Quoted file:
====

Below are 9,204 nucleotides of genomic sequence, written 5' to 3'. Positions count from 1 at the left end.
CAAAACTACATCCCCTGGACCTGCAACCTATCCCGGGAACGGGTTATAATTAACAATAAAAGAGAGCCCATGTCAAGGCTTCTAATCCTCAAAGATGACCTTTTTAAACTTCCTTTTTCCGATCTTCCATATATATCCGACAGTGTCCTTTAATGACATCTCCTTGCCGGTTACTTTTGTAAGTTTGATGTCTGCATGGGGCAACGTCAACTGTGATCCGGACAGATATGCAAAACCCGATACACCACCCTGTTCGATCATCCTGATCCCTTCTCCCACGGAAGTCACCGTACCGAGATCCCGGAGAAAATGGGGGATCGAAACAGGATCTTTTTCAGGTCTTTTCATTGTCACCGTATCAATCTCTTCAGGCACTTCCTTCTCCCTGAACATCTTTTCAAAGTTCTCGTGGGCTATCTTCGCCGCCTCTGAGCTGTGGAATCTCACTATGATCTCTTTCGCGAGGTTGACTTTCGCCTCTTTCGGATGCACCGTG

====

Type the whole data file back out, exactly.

Below are 9,204 nucleotides of genomic sequence, written 5' to 3'. Positions count from 1 at the left end.
CAAAACTACATCCCCTGGACCTGCAACCTATCCCGGGAACGGGTTATAATTAACAATAAAAGAGAGCCCATGTCAAGGCTTCTAATCCTCAAAGATGACCTTTTTAAACTTCCTTTTTCCGATCTTCCATATATATCCGACAGTGTCCTTTAATGACATCTCCTTGCCGGTTACTTTTGTAAGTTTGATGTCTGCATGGGGCAACGTCAACTGTGATCCGGACAGATATGCAAAACCCGATACACCACCCTGTTCGATCATCCTGATCCCTTCTCCCACGGAAGTCACCGTACCGAGATCCCGGAGAAAATGGGGGATCGAAACAGGATCTTTTTCAGGTCTTTTCATTGTCACCGTATCAATCTCTTCAGGCACTTCCTTCTCCCTGAACATCTTTTCAAAGTTCTCGTGGGCTATCTTCGCCGCCTCTGAGCTGTGGAATCTCACTATGATCTCTTTCGCGAGGTTGACTTTCGCCTCTTTCGGATGCACCGTG